The Creative Modes can also control how the camera will interpret the light delivered to the light meter via the mirror. It doesn’t have a dedicated button on the back of the camera but you can access them by pressing the “Q” button (Quick Menu Access) then, navigating to it by using the arrow keys.
There are three metering modes to choose from:
- Evaluative Metering – This takes a light meter reading of the whole scene but in addition, it applies greater importance to the tones around the point that the camera happens to be focussed on. This could be any of the different focusing points, not just the central one. The camera also attempts a degree of Exposure Compensation in this mode to correct the exposure in tricky lighting conditions.
- Centre-Weighted Average – This takes an average of the whole scene with a bias towards the tonal range it finds in the central part of the scene. No exposure compensation is attempted.
- Partial Metering – This reads only the tones it finds around the centre focusing point (about 10% of the whole scene). This allows you to fairly accurately pinpoint a small area of the scene to be evaluated by the cameras light meter.
One last setting to mention that the basic modes cannot affect but the creative modes can is “Flash Exposure Compensation”. This allows you to dial the power of flash up or down depending on how harsh or soft you want to have it. You can dial the power up or down by +2 or -2 stops.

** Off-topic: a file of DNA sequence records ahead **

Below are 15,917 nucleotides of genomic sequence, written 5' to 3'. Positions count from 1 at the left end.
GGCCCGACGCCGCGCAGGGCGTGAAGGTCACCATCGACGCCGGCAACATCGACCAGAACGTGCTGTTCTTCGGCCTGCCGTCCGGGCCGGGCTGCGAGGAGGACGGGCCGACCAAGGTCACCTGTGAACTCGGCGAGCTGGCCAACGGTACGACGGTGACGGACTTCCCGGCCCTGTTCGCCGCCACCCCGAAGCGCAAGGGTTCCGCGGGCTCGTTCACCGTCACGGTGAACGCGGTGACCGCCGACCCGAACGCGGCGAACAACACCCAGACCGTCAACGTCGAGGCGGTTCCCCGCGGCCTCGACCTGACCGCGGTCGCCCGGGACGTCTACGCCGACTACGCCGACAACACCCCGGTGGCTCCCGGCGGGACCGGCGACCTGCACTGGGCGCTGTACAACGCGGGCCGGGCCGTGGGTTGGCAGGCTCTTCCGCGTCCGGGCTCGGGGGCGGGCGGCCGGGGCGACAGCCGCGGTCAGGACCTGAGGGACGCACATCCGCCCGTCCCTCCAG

You can easily find the controls for this setting by pressing the Menu button and navigating to first Red menu; the Flash Control menu is located at the bottom of the list.
Now select the “Built-in flash func. setting” then select “Flash exp. comp” then you can dial in the degree of flash power compensation using the Left and Right movement buttons.
Let’s move on to the Basic modes where you have little or no control over the exposure settings.
A+ (Automatic) – Basic Mode – No Control of Any Settings
This is the most basic system on the camera. It is what is known as “Scene Intelligent Auto” mode. It will literally take care of everything after you half-press the shutter button to meter the scene. It will choose what to focus on based on what it sees in the focusing matrix. It will then choose the Aperture, Shutter Speed, ISO and Flash settings to achieve the best exposure that it can. There is really nothing for the photographer to do. The only thing you can change is “Motor Drive” from “Single Shot” to “Self Timer” or “Continuous Shooting” on a “Self Timer”.